Do you have any idea on how people in my country enter their houses? If you don’t have even a clue, you might ask “What kind of a question is this?” But you know we always have interesting traditions. So what we do different when entering our homes is that we take off our shoes. If you are living in an apartment building, you have to take them inside and put them in the shoe cupboard, which is at the entrance whereas you can leave them outside if you are living at a house with a garden or in a village. Then you wear your house shoes or slippers which are waiting for you just at the entrance. So why do we do this? I’m not sure if it has a history behind, but I know that noone wants to see dust or street dirt in their house. Unfortunately, our streets are not that clean! So it would be awful to walk in the house with the shoes you wear outside. You don’t want to see something disgusting on your carpet, do you?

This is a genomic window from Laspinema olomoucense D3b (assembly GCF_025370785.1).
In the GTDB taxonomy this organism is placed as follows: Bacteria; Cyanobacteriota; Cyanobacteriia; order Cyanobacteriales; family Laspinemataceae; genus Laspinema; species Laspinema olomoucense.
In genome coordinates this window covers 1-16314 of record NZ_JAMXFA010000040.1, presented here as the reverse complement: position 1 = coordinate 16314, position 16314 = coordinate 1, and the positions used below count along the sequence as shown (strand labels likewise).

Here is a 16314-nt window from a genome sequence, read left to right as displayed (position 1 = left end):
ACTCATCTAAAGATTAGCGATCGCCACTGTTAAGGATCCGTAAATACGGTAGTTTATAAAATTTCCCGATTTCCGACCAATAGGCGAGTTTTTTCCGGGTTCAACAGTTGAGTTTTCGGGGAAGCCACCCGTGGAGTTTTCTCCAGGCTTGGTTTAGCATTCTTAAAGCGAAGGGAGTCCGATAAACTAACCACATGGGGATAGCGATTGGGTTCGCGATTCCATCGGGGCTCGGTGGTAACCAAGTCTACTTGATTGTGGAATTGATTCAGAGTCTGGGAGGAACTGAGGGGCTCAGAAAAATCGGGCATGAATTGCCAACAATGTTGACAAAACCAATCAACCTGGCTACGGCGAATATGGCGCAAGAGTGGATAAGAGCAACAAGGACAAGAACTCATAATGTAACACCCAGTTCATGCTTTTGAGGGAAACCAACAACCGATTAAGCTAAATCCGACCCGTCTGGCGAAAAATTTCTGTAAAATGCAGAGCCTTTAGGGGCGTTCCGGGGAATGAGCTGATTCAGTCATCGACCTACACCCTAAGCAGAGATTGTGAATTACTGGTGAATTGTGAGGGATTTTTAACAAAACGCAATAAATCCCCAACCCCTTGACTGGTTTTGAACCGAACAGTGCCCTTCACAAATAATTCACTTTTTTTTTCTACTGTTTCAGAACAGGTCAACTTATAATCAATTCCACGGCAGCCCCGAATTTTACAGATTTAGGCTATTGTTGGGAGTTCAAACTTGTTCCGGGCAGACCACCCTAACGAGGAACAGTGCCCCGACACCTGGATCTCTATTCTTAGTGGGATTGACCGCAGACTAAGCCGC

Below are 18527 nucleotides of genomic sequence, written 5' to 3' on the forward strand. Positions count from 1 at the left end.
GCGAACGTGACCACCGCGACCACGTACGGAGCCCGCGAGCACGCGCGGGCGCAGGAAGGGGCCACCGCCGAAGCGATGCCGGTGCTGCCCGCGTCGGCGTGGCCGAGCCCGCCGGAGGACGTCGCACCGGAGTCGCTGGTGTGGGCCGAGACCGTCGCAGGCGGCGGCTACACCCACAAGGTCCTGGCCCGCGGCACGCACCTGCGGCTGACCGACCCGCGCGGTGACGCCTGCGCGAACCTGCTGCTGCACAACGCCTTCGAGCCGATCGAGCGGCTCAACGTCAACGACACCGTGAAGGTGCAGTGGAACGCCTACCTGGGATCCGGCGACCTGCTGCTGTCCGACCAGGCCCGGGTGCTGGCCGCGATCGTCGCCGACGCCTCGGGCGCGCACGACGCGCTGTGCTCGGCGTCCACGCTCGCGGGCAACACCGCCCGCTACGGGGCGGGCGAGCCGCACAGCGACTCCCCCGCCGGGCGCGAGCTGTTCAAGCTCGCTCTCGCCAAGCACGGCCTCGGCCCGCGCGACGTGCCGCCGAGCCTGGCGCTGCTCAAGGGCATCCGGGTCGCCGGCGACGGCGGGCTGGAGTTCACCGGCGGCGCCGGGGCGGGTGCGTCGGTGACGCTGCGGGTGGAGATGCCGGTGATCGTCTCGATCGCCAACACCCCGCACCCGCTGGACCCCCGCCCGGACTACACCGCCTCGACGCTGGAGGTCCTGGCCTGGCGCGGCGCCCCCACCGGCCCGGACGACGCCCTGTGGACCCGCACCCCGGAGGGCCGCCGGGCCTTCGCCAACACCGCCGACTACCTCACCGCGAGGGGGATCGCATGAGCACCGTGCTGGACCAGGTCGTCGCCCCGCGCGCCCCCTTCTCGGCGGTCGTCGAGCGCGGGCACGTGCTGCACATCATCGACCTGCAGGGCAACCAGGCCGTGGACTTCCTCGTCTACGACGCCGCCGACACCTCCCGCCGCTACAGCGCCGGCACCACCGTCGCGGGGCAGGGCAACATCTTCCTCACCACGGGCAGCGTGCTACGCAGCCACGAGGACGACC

Yes, I love my beautiful country, but I wish there were stricter laws and punishment about environment. I’m not sure though whether we can easily get used to wearing outside shoes inside even if our streets are as clean as a whistle. So it’s not just a matter of avoiding street dirt I guess. We don’t feel clean with our shoes inside. Culturally, we think that we should leave outside things out. And it must have something to do with respect. Respect to your home and household.
So do you have different traditions of entering a house?
As for the dish you see above, I find them more tasty than the fresh ones. We can keep stuffing things in Winter if we dry vegetables in Summer.I made these last weekend and stored some of them in freezer. I made some of them with rice, some with bulgur, so it’s up to you to use either of these. Also, I didn’t use mince, but it gives a nice flavor when combined with rice or bulgur, so you can add it too.
Dried eggplants and red bell peppers will become larger and flexible when waited in boiling water for a few minutes. Ready to be stuffed!